Into the Wild

Tuesday October 10, 2017 Written by Amy


Troy Moth left his career as a successful fashion photographer and went to live in a cabin in some woods on Vancouver Island. Together with his adopted pooch Nikita, he has traversed Canada’s frozen wilderness, swum in pristine mountain lakes, and faced down bears – with Nikita’s untamed exuberance captured in Moth’s stunning photographs. 

What’s the wildest thing you and Nikita have experienced together?

Besides the dozens and dozens of new landscapes and summits we've seen together, I'd say it would either be her run-in with a porcupine, or all the encounters we’ve had with bears this summer. Nikita has been guarding our farm against bears, with over 50 encounters this year alone. At first, she would just bark and do a bluff charge to scare them away but her confidence kept growing and growing, and now she chases them off at full speed, nipping at their heels as they run away. It's not something I'm really okay with, but it's definitely a wild moment to behold!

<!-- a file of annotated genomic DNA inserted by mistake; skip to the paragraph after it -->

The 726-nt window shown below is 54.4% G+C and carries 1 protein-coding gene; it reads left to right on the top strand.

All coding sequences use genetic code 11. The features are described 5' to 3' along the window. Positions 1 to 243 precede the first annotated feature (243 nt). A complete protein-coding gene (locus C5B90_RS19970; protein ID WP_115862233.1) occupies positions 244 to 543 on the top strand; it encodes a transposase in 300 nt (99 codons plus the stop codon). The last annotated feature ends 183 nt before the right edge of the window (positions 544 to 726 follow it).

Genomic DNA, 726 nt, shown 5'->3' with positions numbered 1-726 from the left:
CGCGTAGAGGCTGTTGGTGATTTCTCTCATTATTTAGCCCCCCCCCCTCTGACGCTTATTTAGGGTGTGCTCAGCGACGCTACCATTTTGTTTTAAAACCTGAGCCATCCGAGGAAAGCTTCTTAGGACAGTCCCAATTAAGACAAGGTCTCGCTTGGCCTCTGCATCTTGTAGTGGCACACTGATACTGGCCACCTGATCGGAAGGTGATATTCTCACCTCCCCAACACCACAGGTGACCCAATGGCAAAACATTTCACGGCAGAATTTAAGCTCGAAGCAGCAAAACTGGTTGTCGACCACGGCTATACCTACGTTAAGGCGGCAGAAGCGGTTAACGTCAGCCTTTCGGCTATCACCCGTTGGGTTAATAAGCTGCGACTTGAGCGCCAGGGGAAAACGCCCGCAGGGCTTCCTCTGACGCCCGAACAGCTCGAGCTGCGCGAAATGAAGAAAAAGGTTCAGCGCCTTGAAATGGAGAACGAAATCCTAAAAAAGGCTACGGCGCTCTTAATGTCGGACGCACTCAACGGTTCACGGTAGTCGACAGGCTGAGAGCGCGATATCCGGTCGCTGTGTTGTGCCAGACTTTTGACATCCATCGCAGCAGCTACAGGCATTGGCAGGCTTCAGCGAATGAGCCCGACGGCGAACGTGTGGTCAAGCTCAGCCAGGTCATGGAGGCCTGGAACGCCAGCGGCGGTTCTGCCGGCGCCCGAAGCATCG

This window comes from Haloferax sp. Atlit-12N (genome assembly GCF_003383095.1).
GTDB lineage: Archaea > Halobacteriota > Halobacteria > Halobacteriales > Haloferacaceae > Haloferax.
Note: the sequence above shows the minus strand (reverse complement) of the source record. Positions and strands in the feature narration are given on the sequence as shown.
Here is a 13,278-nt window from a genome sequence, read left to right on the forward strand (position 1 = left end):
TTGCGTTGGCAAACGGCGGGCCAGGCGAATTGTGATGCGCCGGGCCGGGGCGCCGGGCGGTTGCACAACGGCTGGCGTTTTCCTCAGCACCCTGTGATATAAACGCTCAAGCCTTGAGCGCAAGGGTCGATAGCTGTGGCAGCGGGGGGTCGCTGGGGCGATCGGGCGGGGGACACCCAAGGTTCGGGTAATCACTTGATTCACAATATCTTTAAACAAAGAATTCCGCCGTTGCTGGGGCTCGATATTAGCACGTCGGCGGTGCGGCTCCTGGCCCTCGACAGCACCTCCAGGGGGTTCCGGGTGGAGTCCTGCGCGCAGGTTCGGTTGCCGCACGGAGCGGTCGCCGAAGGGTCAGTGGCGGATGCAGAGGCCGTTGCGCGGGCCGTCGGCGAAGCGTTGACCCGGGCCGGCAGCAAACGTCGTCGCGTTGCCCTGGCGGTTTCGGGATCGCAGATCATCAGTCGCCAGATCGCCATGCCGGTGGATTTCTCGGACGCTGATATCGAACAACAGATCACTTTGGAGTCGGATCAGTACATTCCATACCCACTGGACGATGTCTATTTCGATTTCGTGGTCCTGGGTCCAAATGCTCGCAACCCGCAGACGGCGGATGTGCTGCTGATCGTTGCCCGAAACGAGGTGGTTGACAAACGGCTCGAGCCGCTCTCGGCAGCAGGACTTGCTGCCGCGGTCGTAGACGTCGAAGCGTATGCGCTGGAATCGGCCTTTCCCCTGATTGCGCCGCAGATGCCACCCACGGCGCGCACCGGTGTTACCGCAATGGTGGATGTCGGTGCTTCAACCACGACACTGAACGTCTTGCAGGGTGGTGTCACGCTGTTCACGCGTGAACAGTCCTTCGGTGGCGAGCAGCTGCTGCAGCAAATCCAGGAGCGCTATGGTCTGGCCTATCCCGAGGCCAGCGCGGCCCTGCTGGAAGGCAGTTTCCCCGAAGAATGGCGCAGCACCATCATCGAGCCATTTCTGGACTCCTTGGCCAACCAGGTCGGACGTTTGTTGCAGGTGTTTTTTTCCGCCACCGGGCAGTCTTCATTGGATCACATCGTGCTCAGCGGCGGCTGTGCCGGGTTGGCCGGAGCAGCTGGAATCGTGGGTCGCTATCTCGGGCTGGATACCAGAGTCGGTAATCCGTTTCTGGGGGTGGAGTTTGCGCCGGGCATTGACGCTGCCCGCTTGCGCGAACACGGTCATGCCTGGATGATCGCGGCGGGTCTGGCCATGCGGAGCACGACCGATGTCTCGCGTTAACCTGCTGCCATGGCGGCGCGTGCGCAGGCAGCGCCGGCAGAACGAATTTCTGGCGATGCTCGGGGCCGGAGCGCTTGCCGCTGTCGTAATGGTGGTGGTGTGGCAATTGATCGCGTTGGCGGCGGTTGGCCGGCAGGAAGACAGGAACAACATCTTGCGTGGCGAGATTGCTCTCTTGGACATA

wolf 1

What was Nikita like when you first brought her home?

The previous owners kept her mostly in a crate in their apartment, giving her little to no exercise. They gave me her crate, and the blanket inside was soaked in pee. She was incredibly scared. It took me a full seven days before I could even pet her. She would hide in the corner and quietly growl at me. When I tried to put her collar on, she would get diarrhoea.

It took at least six months before I felt she had any actual trust for me, or would come when I called her name. I was fortunate that my studio was on a large farm with huge fenced fields, and every day I would let her free. As soon as I took her off the leash she would bolt away, running so far that I'd lose sight of her… but she would always return.

What’s her most endearing habit?

Must be her dinner time dance! She'll stand up on her hind legs and shake her front paws back and forth.

wolf 2

They say dogs and owners are often similar – what traits do you two share?

We can both be a bit wary of new people, especially when hiking alone, off-trail. If we hear footsteps we both will go quiet to listen, not moving until we are sure of what it is. Watching her being truly in the moment is one of the most inspirational things for me, and something I strive to do myself. She has taught me to live in the moment, and to forgive.

For more photos that will have you baying at the moon, check out Troy’s instagram here.

Photography: Troy Moth